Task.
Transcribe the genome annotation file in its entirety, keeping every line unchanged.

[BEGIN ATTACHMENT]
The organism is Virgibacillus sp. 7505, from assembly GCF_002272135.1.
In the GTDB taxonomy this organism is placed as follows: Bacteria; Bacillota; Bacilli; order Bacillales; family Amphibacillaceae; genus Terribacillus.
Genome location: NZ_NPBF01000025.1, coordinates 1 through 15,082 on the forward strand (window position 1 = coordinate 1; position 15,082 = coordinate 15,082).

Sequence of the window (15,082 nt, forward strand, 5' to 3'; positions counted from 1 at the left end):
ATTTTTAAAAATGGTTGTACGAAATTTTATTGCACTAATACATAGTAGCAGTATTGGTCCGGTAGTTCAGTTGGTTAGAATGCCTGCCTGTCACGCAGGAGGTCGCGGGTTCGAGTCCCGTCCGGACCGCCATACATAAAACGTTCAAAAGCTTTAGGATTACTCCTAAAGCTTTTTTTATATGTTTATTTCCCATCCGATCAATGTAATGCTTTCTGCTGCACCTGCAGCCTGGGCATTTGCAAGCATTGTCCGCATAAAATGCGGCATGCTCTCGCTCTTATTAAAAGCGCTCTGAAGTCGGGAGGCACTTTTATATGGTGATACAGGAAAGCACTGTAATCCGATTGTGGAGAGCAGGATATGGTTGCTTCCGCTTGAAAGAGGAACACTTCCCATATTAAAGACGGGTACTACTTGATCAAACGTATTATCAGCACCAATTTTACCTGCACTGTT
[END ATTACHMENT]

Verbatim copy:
The organism is Virgibacillus sp. 7505, from assembly GCF_002272135.1.
In the GTDB taxonomy this organism is placed as follows: Bacteria; Bacillota; Bacilli; order Bacillales; family Amphibacillaceae; genus Terribacillus.
Genome location: NZ_NPBF01000025.1, coordinates 1 through 15,082 on the forward strand (window position 1 = coordinate 1; position 15,082 = coordinate 15,082).

Sequence of the window (15,082 nt, forward strand, 5' to 3'; positions counted from 1 at the left end):
ATTTTTAAAAATGGTTGTACGAAATTTTATTGCACTAATACATAGTAGCAGTATTGGTCCGGTAGTTCAGTTGGTTAGAATGCCTGCCTGTCACGCAGGAGGTCGCGGGTTCGAGTCCCGTCCGGACCGCCATACATAAAACGTTCAAAAGCTTTAGGATTACTCCTAAAGCTTTTTTTATATGTTTATTTCCCATCCGATCAATGTAATGCTTTCTGCTGCACCTGCAGCCTGGGCATTTGCAAGCATTGTCCGCATAAAATGCGGCATGCTCTCGCTCTTATTAAAAGCGCTCTGAAGTCGGGAGGCACTTTTATATGGTGATACAGGAAAGCACTGTAATCCGATTGTGGAGAGCAGGATATGGTTGCTTCCGCTTGAAAGAGGAACACTTCCCATATTAAAGACGGGTACTACTTGATCAAACGTATTATCAGCACCAATTTTACCTGCACTGTT